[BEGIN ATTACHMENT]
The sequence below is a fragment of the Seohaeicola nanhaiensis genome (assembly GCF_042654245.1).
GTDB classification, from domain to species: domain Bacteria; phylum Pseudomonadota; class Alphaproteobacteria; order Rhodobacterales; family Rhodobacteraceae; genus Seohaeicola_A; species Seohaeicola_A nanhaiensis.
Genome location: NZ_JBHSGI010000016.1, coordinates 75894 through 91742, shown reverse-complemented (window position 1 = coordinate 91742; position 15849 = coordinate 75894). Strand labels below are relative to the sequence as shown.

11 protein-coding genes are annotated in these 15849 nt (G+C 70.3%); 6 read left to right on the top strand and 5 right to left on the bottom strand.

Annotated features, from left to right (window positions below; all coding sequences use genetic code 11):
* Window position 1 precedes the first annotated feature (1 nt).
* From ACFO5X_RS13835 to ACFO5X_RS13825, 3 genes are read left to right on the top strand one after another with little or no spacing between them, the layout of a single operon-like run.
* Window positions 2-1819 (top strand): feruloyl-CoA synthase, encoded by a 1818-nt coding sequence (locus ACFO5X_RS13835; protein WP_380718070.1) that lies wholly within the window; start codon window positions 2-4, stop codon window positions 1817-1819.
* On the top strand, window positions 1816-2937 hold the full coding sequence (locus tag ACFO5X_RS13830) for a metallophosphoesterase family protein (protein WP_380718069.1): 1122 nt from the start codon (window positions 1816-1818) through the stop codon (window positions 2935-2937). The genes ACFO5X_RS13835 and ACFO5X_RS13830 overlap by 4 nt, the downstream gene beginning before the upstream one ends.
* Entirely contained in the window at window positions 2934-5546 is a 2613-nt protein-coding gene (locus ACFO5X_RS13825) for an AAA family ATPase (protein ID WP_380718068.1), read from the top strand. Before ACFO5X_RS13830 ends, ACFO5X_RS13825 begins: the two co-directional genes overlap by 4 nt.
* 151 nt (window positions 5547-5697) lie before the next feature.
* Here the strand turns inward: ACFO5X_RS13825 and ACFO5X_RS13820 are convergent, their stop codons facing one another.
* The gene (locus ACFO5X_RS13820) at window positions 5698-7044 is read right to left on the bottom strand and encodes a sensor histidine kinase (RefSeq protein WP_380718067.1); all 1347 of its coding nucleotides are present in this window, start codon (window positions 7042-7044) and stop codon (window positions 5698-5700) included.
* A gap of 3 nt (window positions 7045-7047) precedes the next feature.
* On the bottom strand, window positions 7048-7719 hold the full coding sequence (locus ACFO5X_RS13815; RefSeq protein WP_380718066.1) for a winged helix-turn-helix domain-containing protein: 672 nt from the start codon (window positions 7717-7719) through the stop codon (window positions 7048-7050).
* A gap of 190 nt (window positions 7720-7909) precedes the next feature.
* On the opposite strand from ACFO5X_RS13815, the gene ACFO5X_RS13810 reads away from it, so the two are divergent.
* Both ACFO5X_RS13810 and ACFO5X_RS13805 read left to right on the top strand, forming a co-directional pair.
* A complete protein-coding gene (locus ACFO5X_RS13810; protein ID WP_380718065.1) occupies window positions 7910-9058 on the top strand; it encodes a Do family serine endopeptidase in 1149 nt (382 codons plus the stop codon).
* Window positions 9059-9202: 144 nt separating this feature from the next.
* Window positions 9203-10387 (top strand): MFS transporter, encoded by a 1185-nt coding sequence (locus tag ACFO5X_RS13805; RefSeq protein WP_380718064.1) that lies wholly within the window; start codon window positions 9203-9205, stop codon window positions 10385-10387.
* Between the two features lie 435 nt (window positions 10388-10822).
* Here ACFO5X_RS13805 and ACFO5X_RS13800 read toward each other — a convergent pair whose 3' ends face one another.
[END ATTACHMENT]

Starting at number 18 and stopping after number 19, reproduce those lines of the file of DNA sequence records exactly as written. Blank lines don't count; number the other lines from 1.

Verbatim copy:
* Both ACFO5X_RS13810 and ACFO5X_RS13805 read left to right on the top strand, forming a co-directional pair.
* A complete protein-coding gene (locus ACFO5X_RS13810; protein ID WP_380718065.1) occupies window positions 7910-9058 on the top strand; it encodes a Do family serine endopeptidase in 1149 nt (382 codons plus the stop codon).